"The distributed targeting system allows you to self-generate GPS-quality mensurated coordinates onboard the airplane autonomously," Morley [Captain Frank Morley, Program Manager for the F/A-18E/F and EA-18G] says.
“That means that the Super Hornet will be able to use coordinates generated by its sensors, for example its Raytheon APG-79 active electronically scanned array (AESA) radar or its Raytheon AN/ASQ-228 Advanced Targeting Forward-Looking Infrared (ATFLIR) pod, and compare that to a precise onboard imagery database to generate precise weapons quality coordinates.”
Now doesn’t that sound a lot like the F-35’s vaunted sensor fusion technology? The biggest difference is that the DTS is being produced today rather than being just a never-ending developmental project.
In addition to the DTS, the Hornet has an Infrared Search and Track (IRST) sensor in the works. IRST is a passive, long-range sensor that searches for and detects heat sources. The system can simultaneously track multiple targets and provides air-to-air targeting capability. Being a passive sensor, IRST does not give off radiation and is harder to detect as well as being immune to radar jamming.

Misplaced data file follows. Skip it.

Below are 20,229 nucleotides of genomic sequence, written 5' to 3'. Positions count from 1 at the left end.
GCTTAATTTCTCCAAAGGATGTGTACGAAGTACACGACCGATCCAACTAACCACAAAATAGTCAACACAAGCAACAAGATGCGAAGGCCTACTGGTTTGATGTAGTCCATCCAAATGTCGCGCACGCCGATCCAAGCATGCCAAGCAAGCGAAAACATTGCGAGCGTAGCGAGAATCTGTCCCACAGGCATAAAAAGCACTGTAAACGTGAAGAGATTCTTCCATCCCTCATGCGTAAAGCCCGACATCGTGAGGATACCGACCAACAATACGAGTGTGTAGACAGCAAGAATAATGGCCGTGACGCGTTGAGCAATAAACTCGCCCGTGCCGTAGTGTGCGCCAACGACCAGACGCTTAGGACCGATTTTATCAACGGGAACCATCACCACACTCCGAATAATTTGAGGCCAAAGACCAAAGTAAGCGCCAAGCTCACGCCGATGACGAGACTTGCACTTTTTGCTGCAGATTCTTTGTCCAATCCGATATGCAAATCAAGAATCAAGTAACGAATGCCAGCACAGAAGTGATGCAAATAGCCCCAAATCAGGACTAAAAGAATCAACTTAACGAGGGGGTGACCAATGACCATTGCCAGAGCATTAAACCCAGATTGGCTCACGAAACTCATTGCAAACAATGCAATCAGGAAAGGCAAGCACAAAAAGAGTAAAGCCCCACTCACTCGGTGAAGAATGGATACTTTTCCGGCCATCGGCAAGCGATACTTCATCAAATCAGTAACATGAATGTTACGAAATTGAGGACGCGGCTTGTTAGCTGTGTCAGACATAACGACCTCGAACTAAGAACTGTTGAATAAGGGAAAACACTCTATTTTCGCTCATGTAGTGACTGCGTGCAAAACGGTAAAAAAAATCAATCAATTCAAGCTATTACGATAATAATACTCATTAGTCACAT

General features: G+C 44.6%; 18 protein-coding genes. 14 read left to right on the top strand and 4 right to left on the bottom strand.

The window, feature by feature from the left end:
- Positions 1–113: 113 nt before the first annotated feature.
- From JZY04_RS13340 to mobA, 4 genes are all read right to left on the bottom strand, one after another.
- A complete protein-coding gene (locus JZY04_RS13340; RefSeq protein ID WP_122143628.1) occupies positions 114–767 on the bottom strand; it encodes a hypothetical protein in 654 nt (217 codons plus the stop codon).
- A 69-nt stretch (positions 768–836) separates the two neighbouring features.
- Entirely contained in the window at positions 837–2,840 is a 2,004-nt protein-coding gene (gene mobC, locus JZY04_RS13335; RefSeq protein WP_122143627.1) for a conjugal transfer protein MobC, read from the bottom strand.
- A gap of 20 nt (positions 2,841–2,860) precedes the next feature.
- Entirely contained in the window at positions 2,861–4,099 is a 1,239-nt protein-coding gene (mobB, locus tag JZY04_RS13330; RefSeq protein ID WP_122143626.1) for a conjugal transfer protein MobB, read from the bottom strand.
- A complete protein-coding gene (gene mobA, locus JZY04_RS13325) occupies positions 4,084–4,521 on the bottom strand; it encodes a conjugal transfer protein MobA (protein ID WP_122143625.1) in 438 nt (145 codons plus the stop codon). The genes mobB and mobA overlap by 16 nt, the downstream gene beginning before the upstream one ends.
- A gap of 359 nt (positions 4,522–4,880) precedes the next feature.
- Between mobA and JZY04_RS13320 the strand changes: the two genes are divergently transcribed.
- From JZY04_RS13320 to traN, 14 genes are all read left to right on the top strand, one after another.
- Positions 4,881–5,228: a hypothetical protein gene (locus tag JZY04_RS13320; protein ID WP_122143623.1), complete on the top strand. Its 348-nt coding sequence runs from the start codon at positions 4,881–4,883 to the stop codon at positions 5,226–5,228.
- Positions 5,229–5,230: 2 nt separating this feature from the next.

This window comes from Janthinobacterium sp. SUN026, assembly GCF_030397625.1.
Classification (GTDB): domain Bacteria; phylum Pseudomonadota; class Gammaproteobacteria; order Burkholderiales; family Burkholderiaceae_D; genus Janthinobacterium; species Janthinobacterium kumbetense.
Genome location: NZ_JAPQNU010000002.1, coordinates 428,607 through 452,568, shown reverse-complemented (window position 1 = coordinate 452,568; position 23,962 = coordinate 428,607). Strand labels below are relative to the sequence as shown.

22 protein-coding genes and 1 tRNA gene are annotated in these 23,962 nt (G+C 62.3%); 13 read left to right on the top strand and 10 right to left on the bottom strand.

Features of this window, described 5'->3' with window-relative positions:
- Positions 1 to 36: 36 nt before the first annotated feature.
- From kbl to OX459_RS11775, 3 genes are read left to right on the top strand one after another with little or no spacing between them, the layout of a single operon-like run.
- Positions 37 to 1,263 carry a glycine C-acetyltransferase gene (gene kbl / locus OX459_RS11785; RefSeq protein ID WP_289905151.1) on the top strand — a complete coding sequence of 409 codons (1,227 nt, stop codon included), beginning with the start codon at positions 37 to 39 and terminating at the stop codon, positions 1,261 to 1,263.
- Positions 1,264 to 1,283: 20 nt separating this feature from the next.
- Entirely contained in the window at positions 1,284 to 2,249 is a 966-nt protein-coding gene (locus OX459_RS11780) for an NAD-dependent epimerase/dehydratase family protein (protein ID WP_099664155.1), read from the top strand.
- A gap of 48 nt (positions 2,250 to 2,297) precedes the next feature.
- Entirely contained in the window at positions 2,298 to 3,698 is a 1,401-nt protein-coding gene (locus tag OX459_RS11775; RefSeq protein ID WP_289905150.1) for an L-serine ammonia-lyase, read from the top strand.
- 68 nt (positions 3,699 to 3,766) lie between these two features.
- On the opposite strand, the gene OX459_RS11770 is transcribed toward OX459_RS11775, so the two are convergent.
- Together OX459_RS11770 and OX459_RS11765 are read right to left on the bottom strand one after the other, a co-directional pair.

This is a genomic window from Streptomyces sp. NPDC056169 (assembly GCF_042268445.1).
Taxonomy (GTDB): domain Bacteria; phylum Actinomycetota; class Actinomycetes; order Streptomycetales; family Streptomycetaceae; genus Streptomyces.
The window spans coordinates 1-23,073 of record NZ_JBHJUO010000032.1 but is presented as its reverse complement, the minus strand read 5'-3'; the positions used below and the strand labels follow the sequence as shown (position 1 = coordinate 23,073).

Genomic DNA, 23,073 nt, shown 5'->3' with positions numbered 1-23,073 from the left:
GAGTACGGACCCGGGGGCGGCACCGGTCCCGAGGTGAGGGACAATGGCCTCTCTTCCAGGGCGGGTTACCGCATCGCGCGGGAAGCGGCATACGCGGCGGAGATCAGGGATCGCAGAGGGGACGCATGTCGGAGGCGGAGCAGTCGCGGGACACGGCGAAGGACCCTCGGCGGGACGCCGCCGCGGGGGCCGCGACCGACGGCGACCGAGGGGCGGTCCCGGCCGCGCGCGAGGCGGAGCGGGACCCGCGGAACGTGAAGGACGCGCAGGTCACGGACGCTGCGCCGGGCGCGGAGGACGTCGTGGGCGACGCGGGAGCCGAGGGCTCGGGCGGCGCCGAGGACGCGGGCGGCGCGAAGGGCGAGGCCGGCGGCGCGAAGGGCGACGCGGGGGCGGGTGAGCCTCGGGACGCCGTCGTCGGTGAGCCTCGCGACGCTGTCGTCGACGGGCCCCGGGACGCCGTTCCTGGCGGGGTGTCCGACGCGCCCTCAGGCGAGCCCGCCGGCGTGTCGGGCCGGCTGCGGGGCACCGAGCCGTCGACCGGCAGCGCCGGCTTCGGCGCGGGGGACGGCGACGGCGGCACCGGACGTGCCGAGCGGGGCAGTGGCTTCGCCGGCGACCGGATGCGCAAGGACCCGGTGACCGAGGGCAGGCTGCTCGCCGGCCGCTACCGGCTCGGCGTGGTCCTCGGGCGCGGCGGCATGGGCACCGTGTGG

“Meanwhile, the Boeing is about one year into a development program to field a new infrared search and track (IRST) pod that should be fielded on the Super Hornet fleet by late 2016, Morley says. Developed in conjunction with Lockheed Martin, the new sensor is an evolution of the Northrop Grumman F-14D Tomcat's AN/AAS-42 IRST camera. Boeing upgraded the Tomcat's camera technology for foreign F-15 sales, Morley says. The variant of the sensor that will be added to the Super Hornet is a further development of Boeing's F-15 developments.”
“For the Super Hornet, the USN opted for a podded-solution. A pod avoids retrofit costs, Morley says. An internal system would require modifications to the aircraft's outer mold-line and avionics hardware changes, which would require extensive testing. Nor does the USN need the pod for every mission, Morley says. The IRST is only required for air-to-air focused missions like fleet air defence or air superiority. As such, the USN will only buy about 170 pods, which it will use only as needed, Morley says.